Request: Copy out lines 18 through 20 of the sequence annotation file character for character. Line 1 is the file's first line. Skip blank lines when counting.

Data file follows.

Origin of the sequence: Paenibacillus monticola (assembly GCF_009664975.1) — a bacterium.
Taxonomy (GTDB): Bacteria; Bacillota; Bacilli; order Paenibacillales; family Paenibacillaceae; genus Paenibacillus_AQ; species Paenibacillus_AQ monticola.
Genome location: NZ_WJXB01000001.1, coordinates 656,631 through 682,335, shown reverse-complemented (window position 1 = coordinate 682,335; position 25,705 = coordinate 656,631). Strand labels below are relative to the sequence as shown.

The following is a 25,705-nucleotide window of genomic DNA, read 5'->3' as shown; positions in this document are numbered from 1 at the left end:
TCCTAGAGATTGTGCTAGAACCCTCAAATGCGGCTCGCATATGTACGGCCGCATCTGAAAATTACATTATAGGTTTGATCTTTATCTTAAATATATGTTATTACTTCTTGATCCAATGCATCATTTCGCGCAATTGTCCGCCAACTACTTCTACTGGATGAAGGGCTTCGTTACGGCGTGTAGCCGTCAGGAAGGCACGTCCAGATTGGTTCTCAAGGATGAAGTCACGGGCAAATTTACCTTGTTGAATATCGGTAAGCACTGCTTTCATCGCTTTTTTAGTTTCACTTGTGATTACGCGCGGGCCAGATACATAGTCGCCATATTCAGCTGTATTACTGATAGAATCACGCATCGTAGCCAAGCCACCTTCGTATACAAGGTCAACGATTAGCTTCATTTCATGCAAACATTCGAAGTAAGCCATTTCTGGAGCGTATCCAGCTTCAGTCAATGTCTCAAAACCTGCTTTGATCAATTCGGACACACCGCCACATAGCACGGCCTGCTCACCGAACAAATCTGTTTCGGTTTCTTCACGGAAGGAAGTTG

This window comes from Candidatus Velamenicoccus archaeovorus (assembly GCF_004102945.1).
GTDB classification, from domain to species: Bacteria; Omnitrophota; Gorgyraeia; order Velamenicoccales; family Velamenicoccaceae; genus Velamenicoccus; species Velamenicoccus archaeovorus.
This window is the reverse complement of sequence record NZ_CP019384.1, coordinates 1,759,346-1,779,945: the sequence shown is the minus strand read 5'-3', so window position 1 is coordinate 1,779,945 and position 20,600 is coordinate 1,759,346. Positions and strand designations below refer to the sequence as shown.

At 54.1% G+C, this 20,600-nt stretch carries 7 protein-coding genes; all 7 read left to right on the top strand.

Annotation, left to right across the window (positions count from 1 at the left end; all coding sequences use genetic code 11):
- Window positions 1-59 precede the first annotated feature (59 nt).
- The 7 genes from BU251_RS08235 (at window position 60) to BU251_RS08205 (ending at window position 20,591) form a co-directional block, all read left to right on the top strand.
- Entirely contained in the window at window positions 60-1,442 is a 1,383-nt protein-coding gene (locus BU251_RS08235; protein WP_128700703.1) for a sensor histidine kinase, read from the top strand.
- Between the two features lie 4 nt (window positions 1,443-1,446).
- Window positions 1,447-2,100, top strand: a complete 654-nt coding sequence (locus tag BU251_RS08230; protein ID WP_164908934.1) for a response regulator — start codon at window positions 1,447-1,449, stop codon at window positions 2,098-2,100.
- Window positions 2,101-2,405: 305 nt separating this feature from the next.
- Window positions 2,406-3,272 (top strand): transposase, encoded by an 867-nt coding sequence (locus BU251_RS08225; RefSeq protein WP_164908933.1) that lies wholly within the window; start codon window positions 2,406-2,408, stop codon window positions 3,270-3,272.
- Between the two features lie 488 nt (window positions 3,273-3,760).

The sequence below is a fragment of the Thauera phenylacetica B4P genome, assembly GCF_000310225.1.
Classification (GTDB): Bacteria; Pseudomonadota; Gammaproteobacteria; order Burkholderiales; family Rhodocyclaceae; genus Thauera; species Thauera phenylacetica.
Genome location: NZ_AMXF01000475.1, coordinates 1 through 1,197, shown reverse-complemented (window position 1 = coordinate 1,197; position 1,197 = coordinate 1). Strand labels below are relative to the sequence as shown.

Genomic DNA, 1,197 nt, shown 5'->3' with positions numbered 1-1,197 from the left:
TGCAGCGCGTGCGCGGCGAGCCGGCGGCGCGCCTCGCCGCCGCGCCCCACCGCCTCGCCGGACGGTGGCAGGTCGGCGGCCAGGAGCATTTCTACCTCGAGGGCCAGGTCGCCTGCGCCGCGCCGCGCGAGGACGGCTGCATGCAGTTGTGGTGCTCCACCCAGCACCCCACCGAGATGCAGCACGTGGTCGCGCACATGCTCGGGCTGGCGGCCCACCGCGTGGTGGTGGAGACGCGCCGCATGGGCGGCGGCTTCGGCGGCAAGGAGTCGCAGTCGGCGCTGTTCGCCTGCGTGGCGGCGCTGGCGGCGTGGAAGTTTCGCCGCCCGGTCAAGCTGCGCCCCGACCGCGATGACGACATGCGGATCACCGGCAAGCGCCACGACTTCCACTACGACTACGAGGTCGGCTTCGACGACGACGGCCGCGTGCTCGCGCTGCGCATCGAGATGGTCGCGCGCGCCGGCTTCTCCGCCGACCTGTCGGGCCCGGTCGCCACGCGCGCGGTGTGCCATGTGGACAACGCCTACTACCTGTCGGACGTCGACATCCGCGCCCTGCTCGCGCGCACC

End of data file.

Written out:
- Between the two features lie 488 nt (window positions 3,273-3,760).

The sequence below is a fragment of the Thauera phenylacetica B4P genome, assembly GCF_000310225.1.
Classification (GTDB): Bacteria; Pseudomonadota; Gammaproteobacteria; order Burkholderiales; family Rhodocyclaceae; genus Thauera; species Thauera phenylacetica.